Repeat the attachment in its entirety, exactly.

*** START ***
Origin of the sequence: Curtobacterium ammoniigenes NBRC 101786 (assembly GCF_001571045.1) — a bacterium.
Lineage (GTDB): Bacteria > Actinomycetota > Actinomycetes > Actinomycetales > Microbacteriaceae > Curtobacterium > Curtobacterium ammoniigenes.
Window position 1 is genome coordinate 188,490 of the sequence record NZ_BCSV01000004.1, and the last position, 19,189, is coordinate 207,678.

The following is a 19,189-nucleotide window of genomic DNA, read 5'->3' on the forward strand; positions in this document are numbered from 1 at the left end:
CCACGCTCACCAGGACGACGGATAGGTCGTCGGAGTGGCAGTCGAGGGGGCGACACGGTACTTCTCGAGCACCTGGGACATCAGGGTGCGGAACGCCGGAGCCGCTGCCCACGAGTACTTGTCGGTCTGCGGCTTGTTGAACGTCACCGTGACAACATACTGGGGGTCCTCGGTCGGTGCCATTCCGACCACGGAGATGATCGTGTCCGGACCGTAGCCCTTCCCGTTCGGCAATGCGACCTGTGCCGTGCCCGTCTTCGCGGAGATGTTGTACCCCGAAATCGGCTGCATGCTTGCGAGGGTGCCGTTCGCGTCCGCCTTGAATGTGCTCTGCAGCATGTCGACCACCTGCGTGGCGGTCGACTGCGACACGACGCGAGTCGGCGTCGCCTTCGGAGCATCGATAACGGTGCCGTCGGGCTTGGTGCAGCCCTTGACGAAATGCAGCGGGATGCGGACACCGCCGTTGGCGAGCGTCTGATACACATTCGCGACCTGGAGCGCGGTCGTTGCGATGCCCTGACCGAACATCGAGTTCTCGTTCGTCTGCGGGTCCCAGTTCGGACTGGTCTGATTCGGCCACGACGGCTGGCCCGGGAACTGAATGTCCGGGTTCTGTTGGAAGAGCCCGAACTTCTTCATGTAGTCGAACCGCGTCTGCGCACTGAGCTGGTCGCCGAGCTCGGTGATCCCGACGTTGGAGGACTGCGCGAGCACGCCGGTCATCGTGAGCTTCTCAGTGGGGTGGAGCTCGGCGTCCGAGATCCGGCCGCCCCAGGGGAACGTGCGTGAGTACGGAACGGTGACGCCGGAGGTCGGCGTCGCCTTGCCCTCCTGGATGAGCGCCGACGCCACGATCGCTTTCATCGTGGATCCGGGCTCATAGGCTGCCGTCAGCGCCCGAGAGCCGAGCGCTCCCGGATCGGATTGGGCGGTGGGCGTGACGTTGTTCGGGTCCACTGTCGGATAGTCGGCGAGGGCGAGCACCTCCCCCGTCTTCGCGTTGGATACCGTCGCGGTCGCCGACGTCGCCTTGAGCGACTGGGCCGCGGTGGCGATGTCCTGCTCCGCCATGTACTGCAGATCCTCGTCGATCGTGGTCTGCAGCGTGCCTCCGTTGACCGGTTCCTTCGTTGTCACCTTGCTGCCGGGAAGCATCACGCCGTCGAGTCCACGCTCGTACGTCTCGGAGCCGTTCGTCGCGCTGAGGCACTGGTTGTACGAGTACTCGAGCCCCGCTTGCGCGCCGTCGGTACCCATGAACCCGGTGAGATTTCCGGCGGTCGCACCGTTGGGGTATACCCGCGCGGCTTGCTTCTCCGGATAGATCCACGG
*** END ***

Origin of the sequence: Curtobacterium ammoniigenes NBRC 101786 (assembly GCF_001571045.1) — a bacterium.
Lineage (GTDB): Bacteria > Actinomycetota > Actinomycetes > Actinomycetales > Microbacteriaceae > Curtobacterium > Curtobacterium ammoniigenes.
Window position 1 is genome coordinate 188,490 of the sequence record NZ_BCSV01000004.1, and the last position, 19,189, is coordinate 207,678.

The following is a 19,189-nucleotide window of genomic DNA, read 5'->3' on the forward strand; positions in this document are numbered from 1 at the left end:
CCACGCTCACCAGGACGACGGATAGGTCGTCGGAGTGGCAGTCGAGGGGGCGACACGGTACTTCTCGAGCACCTGGGACATCAGGGTGCGGAACGCCGGAGCCGCTGCCCACGAGTACTTGTCGGTCTGCGGCTTGTTGAACGTCACCGTGACAACATACTGGGGGTCCTCGGTCGGTGCCATTCCGACCACGGAGATGATCGTGTCCGGACCGTAGCCCTTCCCGTTCGGCAATGCGACCTGTGCCGTGCCCGTCTTCGCGGAGATGTTGTACCCCGAAATCGGCTGCATGCTTGCGAGGGTGCCGTTCGCGTCCGCCTTGAATGTGCTCTGCAGCATGTCGACCACCTGCGTGGCGGTCGACTGCGACACGACGCGAGTCGGCGTCGCCTTCGGAGCATCGATAACGGTGCCGTCGGGCTTGGTGCAGCCCTTGACGAAATGCAGCGGGATGCGGACACCGCCGTTGGCGAGCGTCTGATACACATTCGCGACCTGGAGCGCGGTCGTTGCGATGCCCTGACCGAACATCGAGTTCTCGTTCGTCTGCGGGTCCCAGTTCGGACTGGTCTGATTCGGCCACGACGGCTGGCCCGGGAACTGAATGTCCGGGTTCTGTTGGAAGAGCCCGAACTTCTTCATGTAGTCGAACCGCGTCTGCGCACTGAGCTGGTCGCCGAGCTCGGTGATCCCGACGTTGGAGGACTGCGCGAGCACGCCGGTCATCGTGAGCTTCTCAGTGGGGTGGAGCTCGGCGTCCGAGATCCGGCCGCCCCAGGGGAACGTGCGTGAGTACGGAACGGTGACGCCGGAGGTCGGCGTCGCCTTGCCCTCCTGGATGAGCGCCGACGCCACGATCGCTTTCATCGTGGATCCGGGCTCATAGGCTGCCGTCAGCGCCCGAGAGCCGAGCGCTCCCGGATCGGATTGGGCGGTGGGCGTGACGTTGTTCGGGTCCACTGTCGGATAGTCGGCGAGGGCGAGCACCTCCCCCGTCTTCGCGTTGGATACCGTCGCGGTCGCCGACGTCGCCTTGAGCGACTGGGCCGCGGTGGCGATGTCCTGCTCCGCCATGTACTGCAGATCCTCGTCGATCGTGGTCTGCAGCGTGCCTCCGTTGACCGGTTCCTTCGTTGTCACCTTGCTGCCGGGAAGCATCACGCCGTCGAGTCCACGCTCGTACGTCTCGGAGCCGTTCGTCGCGCTGAGGCACTGGTTGTACGAGTACTCGAGCCCCGCTTGCGCGCCGTCGGTACCCATGAACCCGGTGAGATTTCCGGCGGTCGCACCGTTGGGGTATACCCGCGCGGCTTGCTTCTCCGGATAGATCCACGG